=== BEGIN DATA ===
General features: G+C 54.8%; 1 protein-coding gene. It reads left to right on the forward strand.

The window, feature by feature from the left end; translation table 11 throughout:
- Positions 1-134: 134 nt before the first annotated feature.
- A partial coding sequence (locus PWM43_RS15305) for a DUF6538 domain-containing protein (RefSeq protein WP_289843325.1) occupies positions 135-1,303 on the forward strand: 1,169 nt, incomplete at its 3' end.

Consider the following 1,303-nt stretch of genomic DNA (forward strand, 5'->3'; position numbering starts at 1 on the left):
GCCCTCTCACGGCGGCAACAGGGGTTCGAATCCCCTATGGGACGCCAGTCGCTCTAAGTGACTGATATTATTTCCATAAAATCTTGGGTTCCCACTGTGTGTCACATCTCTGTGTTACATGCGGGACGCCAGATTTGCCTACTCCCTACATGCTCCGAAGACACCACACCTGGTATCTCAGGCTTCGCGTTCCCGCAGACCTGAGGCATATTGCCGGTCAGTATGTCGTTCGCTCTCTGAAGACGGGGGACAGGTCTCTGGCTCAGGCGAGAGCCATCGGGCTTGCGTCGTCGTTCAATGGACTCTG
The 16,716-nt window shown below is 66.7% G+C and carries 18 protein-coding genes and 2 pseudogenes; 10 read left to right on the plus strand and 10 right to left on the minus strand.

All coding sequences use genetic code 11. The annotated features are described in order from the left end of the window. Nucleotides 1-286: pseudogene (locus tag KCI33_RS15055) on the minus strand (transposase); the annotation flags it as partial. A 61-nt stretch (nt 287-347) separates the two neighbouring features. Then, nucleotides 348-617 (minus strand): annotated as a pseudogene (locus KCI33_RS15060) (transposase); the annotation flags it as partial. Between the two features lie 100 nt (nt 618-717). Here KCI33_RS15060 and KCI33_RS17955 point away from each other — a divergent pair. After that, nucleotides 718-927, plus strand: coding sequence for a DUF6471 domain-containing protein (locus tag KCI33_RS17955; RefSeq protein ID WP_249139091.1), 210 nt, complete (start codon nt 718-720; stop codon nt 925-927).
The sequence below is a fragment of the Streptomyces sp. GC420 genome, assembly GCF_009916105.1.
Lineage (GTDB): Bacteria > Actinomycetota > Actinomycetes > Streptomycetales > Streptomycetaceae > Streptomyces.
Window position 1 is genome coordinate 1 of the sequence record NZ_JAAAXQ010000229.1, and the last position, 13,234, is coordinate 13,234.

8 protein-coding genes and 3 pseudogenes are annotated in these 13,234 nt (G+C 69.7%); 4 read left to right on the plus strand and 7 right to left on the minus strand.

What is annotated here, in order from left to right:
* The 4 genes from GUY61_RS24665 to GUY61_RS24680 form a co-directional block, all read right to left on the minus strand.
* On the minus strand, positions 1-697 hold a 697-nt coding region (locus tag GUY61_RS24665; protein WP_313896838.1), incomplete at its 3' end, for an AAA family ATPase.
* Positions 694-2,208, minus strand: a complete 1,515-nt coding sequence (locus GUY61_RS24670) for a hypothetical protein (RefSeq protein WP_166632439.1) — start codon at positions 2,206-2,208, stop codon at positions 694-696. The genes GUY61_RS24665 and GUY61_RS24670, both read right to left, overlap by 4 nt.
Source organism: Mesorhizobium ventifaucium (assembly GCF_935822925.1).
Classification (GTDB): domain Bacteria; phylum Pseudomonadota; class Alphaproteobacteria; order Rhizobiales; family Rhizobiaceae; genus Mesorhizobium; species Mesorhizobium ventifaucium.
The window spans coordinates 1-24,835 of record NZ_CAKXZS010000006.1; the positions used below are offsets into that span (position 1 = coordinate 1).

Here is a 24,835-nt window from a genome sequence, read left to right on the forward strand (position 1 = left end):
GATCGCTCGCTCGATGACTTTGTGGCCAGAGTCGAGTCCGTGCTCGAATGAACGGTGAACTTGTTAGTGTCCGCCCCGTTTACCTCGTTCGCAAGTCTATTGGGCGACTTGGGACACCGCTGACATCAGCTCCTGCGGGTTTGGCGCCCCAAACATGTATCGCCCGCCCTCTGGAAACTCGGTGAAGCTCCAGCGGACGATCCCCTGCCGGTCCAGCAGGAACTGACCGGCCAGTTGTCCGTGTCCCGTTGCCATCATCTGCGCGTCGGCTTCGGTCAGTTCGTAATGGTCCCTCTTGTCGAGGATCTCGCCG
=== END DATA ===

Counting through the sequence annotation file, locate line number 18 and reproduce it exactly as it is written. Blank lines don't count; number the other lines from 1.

Classification (GTDB): domain Bacteria; phylum Pseudomonadota; class Alphaproteobacteria; order Rhizobiales; family Rhizobiaceae; genus Mesorhizobium; species Mesorhizobium ventifaucium.